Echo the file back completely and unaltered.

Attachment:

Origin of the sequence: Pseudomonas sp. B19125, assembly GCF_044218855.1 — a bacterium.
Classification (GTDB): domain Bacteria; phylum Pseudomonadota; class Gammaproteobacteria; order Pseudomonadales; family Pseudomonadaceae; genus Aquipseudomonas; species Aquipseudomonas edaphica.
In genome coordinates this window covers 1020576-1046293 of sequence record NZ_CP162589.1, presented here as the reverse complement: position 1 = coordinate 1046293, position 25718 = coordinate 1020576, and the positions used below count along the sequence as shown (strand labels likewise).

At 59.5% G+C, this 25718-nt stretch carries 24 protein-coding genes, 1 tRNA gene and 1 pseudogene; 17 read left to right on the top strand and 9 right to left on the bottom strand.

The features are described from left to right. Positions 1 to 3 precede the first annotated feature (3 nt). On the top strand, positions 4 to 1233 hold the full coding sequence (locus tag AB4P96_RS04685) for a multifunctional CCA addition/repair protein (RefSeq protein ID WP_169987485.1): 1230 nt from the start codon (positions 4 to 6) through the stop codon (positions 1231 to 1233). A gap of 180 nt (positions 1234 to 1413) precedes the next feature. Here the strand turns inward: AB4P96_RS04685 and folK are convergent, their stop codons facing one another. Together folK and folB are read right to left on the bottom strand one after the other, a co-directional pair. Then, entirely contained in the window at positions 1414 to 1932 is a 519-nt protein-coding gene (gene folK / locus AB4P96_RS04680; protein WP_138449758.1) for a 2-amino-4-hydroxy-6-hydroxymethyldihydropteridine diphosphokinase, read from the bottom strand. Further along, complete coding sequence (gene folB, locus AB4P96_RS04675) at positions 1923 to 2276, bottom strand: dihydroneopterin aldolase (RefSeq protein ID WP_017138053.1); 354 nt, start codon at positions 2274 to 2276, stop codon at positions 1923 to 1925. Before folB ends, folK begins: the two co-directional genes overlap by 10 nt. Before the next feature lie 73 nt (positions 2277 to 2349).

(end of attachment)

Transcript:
Origin of the sequence: Pseudomonas sp. B19125, assembly GCF_044218855.1 — a bacterium.
Classification (GTDB): domain Bacteria; phylum Pseudomonadota; class Gammaproteobacteria; order Pseudomonadales; family Pseudomonadaceae; genus Aquipseudomonas; species Aquipseudomonas edaphica.
In genome coordinates this window covers 1020576-1046293 of sequence record NZ_CP162589.1, presented here as the reverse complement: position 1 = coordinate 1046293, position 25718 = coordinate 1020576, and the positions used below count along the sequence as shown (strand labels likewise).

At 59.5% G+C, this 25718-nt stretch carries 24 protein-coding genes, 1 tRNA gene and 1 pseudogene; 17 read left to right on the top strand and 9 right to left on the bottom strand.

The features are described from left to right. Positions 1 to 3 precede the first annotated feature (3 nt). On the top strand, positions 4 to 1233 hold the full coding sequence (locus tag AB4P96_RS04685) for a multifunctional CCA addition/repair protein (RefSeq protein ID WP_169987485.1): 1230 nt from the start codon (positions 4 to 6) through the stop codon (positions 1231 to 1233). A gap of 180 nt (positions 1234 to 1413) precedes the next feature. Here the strand turns inward: AB4P96_RS04685 and folK are convergent, their stop codons facing one another. Together folK and folB are read right to left on the bottom strand one after the other, a co-directional pair. Then, entirely contained in the window at positions 1414 to 1932 is a 519-nt protein-coding gene (gene folK / locus AB4P96_RS04680; protein WP_138449758.1) for a 2-amino-4-hydroxy-6-hydroxymethyldihydropteridine diphosphokinase, read from the bottom strand. Further along, complete coding sequence (gene folB, locus AB4P96_RS04675) at positions 1923 to 2276, bottom strand: dihydroneopterin aldolase (RefSeq protein ID WP_017138053.1); 354 nt, start codon at positions 2274 to 2276, stop codon at positions 1923 to 1925. Before folB ends, folK begins: the two co-directional genes overlap by 10 nt. Before the next feature lie 73 nt (positions 2277 to 2349).